Moderna has set out its capital allocation priorities under the shadow of overcapacity and lower COVID vaccine demand.

Dan Stanton, Managing editor

February 28, 2023

3 Min Read
Internal and external investment to grow Moderna beyond COVID
Image: DepositPhotos/Nicolas_Raido

Moderna has set out its capital allocation priorities under the shadow of overcapacity and lower COVID vaccine demand.

Moderna’s Q4 saw revenues from its COVID-19 messenger RNA (mRNA) vaccine of $4.8 billion, down 30% on the same period 2021. For the full year 2023, Moderna has forecasted just $5 billion in COVID sales from advanced purchase agreements and deferrals – a fraction of the $18.4 billion the vaccine made in 2022.

The plummeting in sales relates to the continued return to normality following the pandemic. While COVID continues to be virulent, vaccine demand has dropped as society moves from government-backed full-population programs to a more seasonal and targeted approach.


Image: DepositPhotos/Nicolas_Raido

But beyond reduced sales, Moderna is also taking on a number of post-COVID costs, including “a charge of $297 million for inventory write-downs related to excess and obsolete COVID-19 products and expense for unutilized manufacturing capacity,” CFO Jamey Mock told investors last week.

He added the firm has been hit with further charges of $376 million related to contract development and manufacturing organization (CDMO) wind-down costs – Moderna’s network during the peak of the pandemic including capacity at Resilience, Catalent, Lonza to name just three – and a loss on firm purchase commitments and related cancellation fees of $281 million.

These were “driven by costs associated with surplus production capacity, overall lower demand and a shift to our most recent Omicron BA.4/5 targeting COVID-19 bivalent booster,” Mock said on the financial call.

Capital plans

As vaccine sales diminish, Moderna is looking to open its coffers to grow its business in directions away from COVID.

The firm’s top investment priority has been to reinvest in its base business across other disease areas using its mRNA platform to target influenza and a range of latent diseases, for example. In 2022, Moderna invested $3.3 billion in R&D, and is projected to invest an additional $4.5 billion in 2023.

But the firm is increasingly turning to “attractive external investments and collaboration opportunities,” Mock said. Since the beginning of the year, the firm has ramped up its collaborative activity, partnering with both CytomX and Personalis, along with its first-ever venture into M&A: the $85 million acquisition of OriCiro.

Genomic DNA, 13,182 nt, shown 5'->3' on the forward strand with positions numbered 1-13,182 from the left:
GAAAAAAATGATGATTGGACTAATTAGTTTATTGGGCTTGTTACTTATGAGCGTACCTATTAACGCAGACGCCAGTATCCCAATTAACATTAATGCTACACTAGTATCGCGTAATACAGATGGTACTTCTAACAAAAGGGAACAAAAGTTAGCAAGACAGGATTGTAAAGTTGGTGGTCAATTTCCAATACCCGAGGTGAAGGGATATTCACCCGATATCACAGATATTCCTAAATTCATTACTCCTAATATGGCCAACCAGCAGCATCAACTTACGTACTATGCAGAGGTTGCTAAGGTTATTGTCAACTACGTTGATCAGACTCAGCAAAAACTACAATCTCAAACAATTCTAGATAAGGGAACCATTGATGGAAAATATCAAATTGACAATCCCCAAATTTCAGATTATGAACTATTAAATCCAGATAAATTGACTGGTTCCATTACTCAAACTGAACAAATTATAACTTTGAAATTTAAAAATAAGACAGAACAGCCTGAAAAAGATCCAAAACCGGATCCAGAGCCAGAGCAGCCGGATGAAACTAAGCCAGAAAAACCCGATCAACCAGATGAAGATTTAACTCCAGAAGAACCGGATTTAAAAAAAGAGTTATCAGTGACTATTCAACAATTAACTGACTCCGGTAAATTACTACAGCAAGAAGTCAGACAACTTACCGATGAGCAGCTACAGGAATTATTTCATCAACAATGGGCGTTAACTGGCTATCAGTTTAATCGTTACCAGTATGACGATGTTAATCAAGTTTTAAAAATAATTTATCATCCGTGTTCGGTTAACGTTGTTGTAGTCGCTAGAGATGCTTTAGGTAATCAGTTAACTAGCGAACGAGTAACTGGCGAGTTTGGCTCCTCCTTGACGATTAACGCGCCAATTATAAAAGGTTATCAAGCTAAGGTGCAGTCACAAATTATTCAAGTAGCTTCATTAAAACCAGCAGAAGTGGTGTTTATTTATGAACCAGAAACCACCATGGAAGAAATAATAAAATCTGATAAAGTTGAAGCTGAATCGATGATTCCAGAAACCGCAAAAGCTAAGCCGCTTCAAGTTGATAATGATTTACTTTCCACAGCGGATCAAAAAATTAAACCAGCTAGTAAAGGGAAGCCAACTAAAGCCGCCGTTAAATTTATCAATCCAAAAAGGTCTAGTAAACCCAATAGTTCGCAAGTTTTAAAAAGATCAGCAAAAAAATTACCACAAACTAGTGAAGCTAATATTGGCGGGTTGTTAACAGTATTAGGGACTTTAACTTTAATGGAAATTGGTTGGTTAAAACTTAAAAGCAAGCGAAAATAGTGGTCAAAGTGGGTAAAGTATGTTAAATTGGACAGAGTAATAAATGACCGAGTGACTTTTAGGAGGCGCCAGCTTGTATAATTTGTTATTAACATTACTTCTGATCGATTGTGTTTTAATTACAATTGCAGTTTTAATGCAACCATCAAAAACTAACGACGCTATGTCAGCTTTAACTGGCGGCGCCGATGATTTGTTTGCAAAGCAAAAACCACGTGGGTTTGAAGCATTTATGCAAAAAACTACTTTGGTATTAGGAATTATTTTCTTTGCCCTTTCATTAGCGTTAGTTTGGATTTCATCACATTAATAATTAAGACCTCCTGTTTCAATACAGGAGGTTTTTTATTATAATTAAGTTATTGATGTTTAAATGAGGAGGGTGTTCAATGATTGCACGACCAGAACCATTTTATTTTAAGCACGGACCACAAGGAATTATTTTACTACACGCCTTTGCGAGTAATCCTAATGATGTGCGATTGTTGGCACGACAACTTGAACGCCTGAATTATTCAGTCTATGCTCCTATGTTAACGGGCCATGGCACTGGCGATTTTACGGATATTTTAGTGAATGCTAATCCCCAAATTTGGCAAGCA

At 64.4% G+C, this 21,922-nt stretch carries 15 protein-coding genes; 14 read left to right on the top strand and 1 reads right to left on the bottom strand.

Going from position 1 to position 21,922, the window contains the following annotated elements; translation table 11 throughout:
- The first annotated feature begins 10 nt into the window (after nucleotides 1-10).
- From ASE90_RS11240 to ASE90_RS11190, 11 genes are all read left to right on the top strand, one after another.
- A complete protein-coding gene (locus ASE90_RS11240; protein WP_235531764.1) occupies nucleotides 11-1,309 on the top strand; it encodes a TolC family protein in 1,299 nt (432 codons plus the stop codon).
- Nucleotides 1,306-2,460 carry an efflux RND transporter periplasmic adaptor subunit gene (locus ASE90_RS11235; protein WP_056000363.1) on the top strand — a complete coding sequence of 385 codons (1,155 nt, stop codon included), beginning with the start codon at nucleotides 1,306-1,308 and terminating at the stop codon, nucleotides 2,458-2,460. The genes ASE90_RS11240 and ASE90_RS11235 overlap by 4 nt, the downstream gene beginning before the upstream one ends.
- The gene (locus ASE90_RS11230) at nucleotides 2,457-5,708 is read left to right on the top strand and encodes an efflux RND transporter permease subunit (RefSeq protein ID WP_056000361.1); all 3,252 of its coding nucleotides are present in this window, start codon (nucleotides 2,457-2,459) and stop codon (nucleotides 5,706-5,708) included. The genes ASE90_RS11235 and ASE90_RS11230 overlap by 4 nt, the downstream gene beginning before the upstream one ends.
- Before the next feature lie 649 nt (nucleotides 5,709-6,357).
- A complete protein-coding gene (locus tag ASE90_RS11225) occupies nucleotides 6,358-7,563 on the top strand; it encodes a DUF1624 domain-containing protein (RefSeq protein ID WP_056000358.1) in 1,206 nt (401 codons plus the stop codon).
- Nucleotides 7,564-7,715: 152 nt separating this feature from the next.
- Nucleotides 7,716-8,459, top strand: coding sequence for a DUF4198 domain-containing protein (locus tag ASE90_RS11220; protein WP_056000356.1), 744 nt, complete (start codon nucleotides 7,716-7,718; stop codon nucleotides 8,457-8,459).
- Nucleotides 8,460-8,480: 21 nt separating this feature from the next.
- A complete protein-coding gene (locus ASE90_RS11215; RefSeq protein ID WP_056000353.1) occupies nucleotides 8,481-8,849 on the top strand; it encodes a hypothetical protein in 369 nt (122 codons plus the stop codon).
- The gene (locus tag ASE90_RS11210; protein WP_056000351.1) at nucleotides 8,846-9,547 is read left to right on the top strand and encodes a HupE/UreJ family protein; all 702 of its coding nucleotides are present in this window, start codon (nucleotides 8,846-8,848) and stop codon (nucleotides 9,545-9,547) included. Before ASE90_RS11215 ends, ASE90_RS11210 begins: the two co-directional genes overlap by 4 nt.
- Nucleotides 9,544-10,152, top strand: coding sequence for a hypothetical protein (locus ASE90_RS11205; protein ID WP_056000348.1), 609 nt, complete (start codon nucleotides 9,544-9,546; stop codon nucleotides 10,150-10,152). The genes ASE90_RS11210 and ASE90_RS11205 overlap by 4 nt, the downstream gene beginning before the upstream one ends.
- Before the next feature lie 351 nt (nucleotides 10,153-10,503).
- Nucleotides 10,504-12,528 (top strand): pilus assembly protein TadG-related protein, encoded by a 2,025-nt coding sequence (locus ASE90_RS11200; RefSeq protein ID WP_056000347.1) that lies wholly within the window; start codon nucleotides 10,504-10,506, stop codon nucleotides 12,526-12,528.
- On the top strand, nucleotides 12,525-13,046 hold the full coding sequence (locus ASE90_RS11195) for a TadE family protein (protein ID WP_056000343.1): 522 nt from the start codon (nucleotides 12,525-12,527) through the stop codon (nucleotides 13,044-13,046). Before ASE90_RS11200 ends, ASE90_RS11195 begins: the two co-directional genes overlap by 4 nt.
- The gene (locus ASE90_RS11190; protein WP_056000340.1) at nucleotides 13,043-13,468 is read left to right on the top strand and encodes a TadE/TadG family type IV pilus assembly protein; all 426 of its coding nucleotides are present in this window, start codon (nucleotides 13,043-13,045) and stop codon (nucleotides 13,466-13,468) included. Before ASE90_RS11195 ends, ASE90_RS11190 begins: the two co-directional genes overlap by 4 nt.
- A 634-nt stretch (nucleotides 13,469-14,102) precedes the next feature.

And just last week, the firm forged a partnership with Life Edit Therapeutics to discover and develop in vivo mRNA gene editing therapies. “We believe the combination of Moderna’s mRNA platform with LifeEdit proprietary gene editing technologies, including base editing capabilities, has the opportunity to advance potentially life transformative or curative therapies for some of the most challenging genetic diseases,” Mock said, before hinting more external deals are likely to occur going forward.

Finally, Moderna has been pursuing a strategy to return capital to shareholders. “In 2022, we repurchased 23 million shares for $3.3 billion at an average price of $143 per share. and we have $2.8 billion of share repurchase authorization remaining.”

About the Author(s)

Dan Stanton

Managing editor

Journalist covering the international biopharmaceutical manufacturing and processing industries.

Founder and editor of Bioprocess Insider, a daily news offshoot of publication Bioprocess International, with expertise in the pharmaceutical and healthcare sectors, in particular, the following niches: CROs, CDMOs, M&A, IPOs, biotech, bioprocessing methods and equipment, drug delivery, regulatory affairs and business development.

From London, UK originally but currently based in Montpellier, France through a round-a-bout adventure that has seen me live and work in Leeds (UK), London, New Zealand, and China.

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